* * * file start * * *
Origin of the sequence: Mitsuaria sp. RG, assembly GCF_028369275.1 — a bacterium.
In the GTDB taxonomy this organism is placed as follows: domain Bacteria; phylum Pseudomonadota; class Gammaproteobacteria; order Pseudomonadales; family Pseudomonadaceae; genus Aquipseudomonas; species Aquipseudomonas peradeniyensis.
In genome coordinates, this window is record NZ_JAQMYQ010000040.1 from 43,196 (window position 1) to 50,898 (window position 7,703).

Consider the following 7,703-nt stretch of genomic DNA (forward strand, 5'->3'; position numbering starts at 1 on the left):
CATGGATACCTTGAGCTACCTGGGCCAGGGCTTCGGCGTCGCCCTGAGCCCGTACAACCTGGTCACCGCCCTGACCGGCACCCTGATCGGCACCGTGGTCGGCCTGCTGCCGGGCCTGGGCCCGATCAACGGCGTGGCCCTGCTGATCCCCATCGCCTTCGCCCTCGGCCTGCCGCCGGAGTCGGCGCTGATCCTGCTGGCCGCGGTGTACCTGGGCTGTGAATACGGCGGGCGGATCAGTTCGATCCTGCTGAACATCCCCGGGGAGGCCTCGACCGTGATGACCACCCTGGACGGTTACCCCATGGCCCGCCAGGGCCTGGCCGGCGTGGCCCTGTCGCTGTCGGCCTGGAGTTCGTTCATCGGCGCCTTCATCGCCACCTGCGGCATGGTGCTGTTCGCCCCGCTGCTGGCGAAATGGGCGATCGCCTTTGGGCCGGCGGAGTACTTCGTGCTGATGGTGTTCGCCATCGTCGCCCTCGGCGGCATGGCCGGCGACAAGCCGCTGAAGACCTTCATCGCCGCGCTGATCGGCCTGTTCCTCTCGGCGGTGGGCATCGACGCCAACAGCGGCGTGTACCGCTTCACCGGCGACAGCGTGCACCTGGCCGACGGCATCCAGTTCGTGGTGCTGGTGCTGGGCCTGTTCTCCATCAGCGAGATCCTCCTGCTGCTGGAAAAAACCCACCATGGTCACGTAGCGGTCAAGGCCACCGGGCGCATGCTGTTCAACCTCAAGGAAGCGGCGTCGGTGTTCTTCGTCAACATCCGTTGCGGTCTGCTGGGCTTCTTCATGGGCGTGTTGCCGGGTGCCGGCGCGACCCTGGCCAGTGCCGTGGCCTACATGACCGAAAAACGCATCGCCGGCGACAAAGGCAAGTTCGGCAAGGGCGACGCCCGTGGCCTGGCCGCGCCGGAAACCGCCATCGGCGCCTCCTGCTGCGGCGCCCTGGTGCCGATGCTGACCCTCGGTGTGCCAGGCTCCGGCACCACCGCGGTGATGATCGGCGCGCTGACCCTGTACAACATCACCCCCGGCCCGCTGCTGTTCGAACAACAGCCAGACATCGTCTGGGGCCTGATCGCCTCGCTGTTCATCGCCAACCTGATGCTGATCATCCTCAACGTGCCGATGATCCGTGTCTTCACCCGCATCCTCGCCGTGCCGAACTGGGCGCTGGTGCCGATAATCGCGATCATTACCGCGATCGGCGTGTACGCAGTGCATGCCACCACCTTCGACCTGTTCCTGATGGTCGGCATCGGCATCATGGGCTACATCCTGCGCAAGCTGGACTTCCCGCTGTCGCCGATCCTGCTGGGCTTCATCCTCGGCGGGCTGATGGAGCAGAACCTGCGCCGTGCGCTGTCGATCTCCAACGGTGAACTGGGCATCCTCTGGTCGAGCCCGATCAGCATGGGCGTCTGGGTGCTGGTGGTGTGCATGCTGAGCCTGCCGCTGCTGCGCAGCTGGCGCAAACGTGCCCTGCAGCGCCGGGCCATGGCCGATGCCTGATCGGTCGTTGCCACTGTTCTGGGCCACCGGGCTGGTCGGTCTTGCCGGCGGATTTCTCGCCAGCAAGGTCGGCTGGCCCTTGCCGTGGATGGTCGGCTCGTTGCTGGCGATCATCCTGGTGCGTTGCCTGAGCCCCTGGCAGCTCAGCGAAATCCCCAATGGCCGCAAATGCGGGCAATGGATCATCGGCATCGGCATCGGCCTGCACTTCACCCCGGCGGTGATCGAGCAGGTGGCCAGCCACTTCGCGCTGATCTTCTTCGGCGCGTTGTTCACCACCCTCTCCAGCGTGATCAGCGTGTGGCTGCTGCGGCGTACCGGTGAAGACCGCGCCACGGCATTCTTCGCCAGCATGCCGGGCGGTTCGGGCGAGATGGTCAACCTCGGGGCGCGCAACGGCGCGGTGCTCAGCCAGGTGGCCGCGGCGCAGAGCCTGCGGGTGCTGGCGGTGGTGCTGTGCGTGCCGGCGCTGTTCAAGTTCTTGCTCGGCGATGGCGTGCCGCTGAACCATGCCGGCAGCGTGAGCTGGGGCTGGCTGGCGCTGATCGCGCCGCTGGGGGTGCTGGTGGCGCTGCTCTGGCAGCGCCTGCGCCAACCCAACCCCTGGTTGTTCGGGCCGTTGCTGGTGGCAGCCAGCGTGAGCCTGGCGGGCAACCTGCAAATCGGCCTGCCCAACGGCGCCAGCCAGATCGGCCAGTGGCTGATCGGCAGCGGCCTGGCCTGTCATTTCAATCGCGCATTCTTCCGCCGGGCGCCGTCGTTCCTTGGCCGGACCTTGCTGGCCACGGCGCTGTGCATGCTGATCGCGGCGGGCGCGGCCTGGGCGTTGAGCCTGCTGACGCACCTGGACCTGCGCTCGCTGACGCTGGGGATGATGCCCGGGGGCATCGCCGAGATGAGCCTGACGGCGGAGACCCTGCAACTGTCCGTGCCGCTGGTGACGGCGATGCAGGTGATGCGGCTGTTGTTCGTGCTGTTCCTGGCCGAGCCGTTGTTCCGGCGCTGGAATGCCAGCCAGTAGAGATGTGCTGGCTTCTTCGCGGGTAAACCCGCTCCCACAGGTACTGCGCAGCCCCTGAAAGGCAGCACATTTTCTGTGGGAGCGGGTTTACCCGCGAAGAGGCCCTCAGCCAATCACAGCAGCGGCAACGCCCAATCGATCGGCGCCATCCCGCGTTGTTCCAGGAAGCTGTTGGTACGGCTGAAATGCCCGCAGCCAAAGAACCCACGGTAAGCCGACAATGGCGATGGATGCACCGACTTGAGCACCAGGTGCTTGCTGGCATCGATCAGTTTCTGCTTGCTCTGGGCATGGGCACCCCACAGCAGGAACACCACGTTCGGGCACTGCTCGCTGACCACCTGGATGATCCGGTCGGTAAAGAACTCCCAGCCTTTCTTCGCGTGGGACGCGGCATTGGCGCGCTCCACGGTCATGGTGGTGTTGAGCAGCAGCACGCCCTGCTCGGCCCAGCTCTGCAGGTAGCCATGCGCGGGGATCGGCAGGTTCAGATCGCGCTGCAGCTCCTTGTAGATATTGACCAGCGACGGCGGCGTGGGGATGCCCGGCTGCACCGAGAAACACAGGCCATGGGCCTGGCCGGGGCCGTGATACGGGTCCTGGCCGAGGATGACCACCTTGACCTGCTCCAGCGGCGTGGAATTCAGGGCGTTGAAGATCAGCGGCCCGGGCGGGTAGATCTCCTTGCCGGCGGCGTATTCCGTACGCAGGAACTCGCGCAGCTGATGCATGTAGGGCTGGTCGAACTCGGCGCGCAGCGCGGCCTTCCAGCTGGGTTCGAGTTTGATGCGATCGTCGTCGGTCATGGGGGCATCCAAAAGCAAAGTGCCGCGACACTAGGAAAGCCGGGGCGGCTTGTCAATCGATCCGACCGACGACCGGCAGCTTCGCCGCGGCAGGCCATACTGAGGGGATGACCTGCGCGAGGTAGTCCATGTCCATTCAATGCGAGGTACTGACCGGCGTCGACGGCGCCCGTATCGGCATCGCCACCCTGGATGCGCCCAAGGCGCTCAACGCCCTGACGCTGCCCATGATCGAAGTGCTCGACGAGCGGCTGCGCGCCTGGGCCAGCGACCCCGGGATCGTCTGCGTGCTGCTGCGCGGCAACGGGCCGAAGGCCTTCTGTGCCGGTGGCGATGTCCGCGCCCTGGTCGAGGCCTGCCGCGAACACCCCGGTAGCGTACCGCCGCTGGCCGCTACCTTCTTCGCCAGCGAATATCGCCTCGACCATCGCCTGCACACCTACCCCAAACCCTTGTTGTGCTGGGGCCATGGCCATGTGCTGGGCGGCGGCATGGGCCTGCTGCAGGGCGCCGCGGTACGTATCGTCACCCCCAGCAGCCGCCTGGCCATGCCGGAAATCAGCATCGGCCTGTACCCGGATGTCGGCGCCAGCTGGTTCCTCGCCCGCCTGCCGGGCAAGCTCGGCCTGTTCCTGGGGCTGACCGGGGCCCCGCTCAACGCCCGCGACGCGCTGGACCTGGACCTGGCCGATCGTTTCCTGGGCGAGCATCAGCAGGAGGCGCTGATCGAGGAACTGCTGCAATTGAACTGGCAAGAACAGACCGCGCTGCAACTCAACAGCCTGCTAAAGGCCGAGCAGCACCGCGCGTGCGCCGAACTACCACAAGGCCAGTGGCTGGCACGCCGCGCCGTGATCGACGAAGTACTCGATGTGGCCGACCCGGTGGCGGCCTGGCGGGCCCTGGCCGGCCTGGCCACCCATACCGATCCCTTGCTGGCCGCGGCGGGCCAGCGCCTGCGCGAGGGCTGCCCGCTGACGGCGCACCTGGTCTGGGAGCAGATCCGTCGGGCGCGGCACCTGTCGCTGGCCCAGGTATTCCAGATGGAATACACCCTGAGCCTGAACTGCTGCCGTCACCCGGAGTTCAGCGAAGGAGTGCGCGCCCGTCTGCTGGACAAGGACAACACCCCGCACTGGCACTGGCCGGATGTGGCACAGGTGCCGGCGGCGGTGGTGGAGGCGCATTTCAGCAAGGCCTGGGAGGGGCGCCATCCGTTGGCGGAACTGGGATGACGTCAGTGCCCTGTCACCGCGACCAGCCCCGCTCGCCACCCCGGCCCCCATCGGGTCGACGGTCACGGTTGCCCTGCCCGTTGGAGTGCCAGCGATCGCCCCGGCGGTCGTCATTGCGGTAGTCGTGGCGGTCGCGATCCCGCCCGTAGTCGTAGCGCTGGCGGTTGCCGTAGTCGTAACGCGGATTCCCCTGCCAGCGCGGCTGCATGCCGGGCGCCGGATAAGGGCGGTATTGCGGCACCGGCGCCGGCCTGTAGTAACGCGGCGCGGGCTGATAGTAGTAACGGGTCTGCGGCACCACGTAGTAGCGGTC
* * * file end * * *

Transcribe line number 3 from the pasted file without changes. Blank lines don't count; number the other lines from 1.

In genome coordinates, this window is record NZ_JAQMYQ010000040.1 from 43,196 (window position 1) to 50,898 (window position 7,703).